Like this reviewer in the NYT writes:
In “The Plague of Doves,” Erdrich returns to familiar territory, the stark plains of North Dakota, where the little town of Pluto sits beside rusting railroad tracks, slowly dying. What’s killing it? Old grudges, lack of opportunity, long-haul trucking, modernity itself. A civic-wide aversion to ambition doesn’t help.(You can read an excerpt from the first chapter here but there was also a piece in the New Yorker a few years ago by Erdrich by the same name.)
Pluto’s modest citizens live lives of quiet rectitude punctuated by outbursts of lust and crime, the one often precipitating the other. These folks don’t need closets to hold their skeletons, they need storage units. Not that carnal desire and embezzlement — and kidnapping and vigilante murder and sweet-justice murder and death by bee sting — are such bad things, but the people of Pluto wear the history of these acts like heavy overcoats. They can’t escape their own past, or their grandfathers’ past. No wonder the kids are high-tailing it for the bright lights of Fargo.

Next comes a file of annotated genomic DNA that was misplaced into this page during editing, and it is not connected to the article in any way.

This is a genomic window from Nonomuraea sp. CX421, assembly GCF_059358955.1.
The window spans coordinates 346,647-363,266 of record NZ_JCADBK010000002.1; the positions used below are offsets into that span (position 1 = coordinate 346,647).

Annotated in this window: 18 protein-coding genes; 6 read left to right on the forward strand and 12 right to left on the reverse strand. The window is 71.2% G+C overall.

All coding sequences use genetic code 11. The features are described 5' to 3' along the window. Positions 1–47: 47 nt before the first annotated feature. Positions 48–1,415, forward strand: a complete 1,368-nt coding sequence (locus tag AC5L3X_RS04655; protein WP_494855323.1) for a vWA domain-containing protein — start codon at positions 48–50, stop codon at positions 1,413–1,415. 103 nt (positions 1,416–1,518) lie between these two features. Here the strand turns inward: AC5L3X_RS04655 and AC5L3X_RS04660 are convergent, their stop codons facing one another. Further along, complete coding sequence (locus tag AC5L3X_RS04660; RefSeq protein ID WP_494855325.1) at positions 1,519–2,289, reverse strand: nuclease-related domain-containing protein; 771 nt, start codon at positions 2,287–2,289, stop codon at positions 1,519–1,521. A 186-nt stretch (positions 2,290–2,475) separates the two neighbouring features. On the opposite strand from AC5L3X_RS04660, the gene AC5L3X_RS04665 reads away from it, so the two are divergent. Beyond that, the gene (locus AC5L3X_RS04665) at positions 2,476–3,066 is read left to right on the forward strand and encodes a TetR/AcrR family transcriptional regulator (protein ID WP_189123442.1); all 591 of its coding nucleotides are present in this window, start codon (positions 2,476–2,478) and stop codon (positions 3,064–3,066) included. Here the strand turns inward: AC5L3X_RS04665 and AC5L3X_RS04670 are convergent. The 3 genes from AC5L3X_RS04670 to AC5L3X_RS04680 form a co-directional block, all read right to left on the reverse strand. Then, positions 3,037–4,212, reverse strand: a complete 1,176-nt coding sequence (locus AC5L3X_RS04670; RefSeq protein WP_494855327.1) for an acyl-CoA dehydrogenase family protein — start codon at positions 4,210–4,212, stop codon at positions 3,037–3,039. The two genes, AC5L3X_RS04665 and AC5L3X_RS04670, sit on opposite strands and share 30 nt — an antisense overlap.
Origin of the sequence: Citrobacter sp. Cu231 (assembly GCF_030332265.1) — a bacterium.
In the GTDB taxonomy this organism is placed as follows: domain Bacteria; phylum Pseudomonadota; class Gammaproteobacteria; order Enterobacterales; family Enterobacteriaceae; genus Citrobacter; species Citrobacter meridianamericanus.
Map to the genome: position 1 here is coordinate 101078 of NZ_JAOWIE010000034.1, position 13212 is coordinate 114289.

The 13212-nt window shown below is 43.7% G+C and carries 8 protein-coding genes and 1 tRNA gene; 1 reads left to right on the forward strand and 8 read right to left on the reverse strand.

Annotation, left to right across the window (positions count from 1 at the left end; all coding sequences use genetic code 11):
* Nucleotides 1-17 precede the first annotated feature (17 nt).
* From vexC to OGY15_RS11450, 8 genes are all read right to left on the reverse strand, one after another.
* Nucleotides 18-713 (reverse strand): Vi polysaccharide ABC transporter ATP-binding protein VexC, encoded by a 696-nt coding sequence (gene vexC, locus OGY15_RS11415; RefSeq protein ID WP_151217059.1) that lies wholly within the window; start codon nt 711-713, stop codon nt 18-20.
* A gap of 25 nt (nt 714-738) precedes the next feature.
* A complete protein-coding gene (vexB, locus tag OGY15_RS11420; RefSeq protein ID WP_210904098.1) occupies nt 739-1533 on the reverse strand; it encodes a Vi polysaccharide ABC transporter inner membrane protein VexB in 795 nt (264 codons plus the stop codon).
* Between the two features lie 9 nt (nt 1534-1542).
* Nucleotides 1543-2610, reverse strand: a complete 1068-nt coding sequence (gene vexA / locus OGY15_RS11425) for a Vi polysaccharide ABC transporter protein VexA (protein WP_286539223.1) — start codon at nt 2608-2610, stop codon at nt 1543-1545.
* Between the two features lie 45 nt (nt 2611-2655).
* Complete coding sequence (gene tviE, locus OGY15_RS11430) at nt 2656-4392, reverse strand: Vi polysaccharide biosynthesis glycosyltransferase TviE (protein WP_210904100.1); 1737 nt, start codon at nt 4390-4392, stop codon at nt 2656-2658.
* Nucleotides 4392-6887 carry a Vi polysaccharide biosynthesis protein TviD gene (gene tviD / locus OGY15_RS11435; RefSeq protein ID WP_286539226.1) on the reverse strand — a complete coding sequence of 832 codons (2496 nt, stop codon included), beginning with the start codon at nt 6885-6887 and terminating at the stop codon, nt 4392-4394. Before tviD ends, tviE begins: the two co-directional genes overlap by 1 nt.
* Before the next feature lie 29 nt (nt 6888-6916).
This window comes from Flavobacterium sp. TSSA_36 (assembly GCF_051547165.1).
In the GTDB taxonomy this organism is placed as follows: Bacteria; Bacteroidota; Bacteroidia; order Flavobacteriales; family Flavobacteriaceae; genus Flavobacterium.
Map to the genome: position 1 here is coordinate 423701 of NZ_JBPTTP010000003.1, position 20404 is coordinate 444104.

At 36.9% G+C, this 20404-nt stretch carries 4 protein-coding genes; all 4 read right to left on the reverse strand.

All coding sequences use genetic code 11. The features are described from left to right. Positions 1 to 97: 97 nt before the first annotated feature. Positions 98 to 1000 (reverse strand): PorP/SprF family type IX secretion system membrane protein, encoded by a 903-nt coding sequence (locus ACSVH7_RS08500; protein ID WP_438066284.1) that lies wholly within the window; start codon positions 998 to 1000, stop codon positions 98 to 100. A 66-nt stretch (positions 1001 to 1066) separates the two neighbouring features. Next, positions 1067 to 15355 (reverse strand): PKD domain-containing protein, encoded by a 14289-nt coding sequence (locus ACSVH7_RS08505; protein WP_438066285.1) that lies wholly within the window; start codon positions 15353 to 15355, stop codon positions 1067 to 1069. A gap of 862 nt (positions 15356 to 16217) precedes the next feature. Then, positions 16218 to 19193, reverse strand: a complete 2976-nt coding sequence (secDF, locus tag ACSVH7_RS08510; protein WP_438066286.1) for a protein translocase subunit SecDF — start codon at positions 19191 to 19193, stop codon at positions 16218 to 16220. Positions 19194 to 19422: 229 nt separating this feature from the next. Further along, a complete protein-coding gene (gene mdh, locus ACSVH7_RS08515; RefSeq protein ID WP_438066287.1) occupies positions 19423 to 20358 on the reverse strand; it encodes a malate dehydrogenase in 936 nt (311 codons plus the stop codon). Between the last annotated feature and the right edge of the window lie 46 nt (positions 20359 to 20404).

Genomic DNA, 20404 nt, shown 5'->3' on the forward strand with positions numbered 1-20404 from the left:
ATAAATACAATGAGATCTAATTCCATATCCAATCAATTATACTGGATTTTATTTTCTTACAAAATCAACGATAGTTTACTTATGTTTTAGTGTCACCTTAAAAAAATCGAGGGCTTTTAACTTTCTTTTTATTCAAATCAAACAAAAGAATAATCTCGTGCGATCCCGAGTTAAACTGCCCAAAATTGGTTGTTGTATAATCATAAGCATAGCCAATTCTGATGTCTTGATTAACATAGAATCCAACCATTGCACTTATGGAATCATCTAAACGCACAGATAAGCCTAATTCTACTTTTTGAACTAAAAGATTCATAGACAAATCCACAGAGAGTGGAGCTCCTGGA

I'm going to have to read the book later this year -- too many other books on my nightstand already. But the life of the Indians in the Dakotas is a foreign world to me...and it is for that very reason, more than for the author's wonderful writing, that I want to read more. For we read to go where our lives would otherwise not go, to hear stories that we would otherwise not hear, to experience feelings that we would otherwise not feel, and to realize, through this "interaction" that in the end human feelings and failings are the same everywhere. (Though I would hardly say my life is one of "quiet rectitude punctuated by outbursts of lust and crime." :))